A Pedagogy for Black People: Why Naming Race Matters

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This article suggests pedagogical naming matters to the education of Black people. It refuses the idea of a universalist pedagogy for all, and thereby unmasks that which has been rendered invisible in teaching and learning, i.e., the Black self—so as to recover it so that it might be nurtured. In doing so, the article illuminates an important set of elements that a pedagogy for Black people must possess—such as a rootedness in a freedom that goes beyond justice; the development of critical consciousness, or “wokeness”; and a value for Black life and Black lives—answering Dumas“s(2010) question, what is ‘Black” in Black education? It concludes by suggesting that Black education must hold in place the possibility for Black futures without clinging to ”an organic Black conservativism” that mythologizes and tragically over–romanticizes a fictive Black past. Thus, even when looking back, a pedagogy for Black people must always peer forward while simultaneously resisting the impulse for erasure, where race gets lost in the muddling stew of pluralism, or what is considered here to be false collectivism. By this, a pedagogy for Black people is about Black people, useful for the social, emotional, intellectual, physical, and political emancipation of not only the bruised Black body but also the tethered Black souls.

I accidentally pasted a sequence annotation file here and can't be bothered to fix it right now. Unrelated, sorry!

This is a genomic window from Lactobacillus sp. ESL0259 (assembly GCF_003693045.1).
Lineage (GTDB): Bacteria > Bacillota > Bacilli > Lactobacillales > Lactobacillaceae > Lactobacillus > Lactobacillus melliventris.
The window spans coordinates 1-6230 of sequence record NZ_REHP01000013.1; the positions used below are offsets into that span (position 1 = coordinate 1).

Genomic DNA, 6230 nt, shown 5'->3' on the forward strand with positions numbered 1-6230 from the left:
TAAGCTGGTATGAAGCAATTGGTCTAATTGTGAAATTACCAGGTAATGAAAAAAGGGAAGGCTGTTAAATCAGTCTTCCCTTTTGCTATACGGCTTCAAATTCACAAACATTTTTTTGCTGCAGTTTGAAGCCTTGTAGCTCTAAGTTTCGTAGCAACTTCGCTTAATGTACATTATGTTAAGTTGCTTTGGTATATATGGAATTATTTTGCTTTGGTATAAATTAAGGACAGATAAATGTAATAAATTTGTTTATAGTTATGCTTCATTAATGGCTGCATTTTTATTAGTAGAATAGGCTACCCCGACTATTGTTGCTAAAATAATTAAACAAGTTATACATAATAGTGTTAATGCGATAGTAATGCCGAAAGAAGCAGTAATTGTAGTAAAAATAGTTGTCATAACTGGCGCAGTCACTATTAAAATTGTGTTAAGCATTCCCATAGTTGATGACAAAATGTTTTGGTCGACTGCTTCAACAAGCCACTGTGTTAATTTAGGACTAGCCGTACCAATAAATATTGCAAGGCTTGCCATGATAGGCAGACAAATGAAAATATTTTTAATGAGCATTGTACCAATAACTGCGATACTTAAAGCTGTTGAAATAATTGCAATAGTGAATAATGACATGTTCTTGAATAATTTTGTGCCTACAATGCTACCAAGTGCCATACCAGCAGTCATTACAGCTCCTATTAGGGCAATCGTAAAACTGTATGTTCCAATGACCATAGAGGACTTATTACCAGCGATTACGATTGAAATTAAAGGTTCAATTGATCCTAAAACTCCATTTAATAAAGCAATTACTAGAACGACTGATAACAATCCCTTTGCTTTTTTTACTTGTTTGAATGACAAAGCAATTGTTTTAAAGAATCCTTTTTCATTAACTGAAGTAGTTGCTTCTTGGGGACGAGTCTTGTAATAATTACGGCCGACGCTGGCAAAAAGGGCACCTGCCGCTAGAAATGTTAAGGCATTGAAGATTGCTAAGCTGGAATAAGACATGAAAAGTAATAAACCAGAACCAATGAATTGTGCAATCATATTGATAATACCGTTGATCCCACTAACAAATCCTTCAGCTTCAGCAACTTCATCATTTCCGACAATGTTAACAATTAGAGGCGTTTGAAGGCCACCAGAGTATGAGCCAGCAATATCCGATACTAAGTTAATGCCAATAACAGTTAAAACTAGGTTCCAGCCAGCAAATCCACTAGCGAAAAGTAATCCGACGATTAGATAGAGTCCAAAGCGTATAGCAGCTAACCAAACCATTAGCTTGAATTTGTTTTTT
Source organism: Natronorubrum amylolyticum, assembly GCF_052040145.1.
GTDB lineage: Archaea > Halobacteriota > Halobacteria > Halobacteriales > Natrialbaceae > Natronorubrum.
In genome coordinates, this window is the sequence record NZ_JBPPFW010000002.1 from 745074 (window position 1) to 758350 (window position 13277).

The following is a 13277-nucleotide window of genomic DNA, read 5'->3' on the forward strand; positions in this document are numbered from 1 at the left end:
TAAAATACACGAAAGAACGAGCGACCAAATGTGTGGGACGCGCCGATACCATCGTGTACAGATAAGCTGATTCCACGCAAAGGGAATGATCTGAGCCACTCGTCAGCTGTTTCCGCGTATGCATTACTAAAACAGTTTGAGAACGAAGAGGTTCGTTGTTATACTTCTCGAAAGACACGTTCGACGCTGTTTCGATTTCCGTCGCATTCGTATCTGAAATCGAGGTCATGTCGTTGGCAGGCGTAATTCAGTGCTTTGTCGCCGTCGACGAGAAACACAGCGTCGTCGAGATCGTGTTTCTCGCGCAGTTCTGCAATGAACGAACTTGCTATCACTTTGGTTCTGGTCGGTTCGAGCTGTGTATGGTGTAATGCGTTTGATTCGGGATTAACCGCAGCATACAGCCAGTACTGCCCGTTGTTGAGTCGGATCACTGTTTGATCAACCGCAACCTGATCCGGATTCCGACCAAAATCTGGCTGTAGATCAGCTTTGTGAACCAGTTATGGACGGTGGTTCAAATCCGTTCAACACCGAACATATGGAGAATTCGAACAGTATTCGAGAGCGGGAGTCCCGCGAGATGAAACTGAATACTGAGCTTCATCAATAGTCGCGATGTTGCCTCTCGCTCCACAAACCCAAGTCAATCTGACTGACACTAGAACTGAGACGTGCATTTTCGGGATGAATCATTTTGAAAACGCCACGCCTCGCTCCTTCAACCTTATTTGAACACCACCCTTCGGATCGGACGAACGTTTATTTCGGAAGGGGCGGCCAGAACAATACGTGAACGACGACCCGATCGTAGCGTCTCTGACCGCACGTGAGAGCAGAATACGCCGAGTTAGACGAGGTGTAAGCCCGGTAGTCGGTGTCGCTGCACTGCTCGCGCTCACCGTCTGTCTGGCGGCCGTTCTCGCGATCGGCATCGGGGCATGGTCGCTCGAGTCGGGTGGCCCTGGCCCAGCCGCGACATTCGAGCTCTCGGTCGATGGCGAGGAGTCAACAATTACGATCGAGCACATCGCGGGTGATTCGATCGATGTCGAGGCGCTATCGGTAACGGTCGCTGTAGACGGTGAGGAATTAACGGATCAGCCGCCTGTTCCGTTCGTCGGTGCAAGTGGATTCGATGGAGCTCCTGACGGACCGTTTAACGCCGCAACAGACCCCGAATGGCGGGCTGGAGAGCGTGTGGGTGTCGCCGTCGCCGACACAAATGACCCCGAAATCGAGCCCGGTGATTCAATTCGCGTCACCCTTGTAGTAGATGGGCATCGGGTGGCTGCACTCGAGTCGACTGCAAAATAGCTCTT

Original languageEnglish (US)
Pages (from-to)60-67
Number of pages8
JournalEquity and Excellence in Education
Issue number1
StatePublished - 2021

ASJC Scopus subject areas

  • Education


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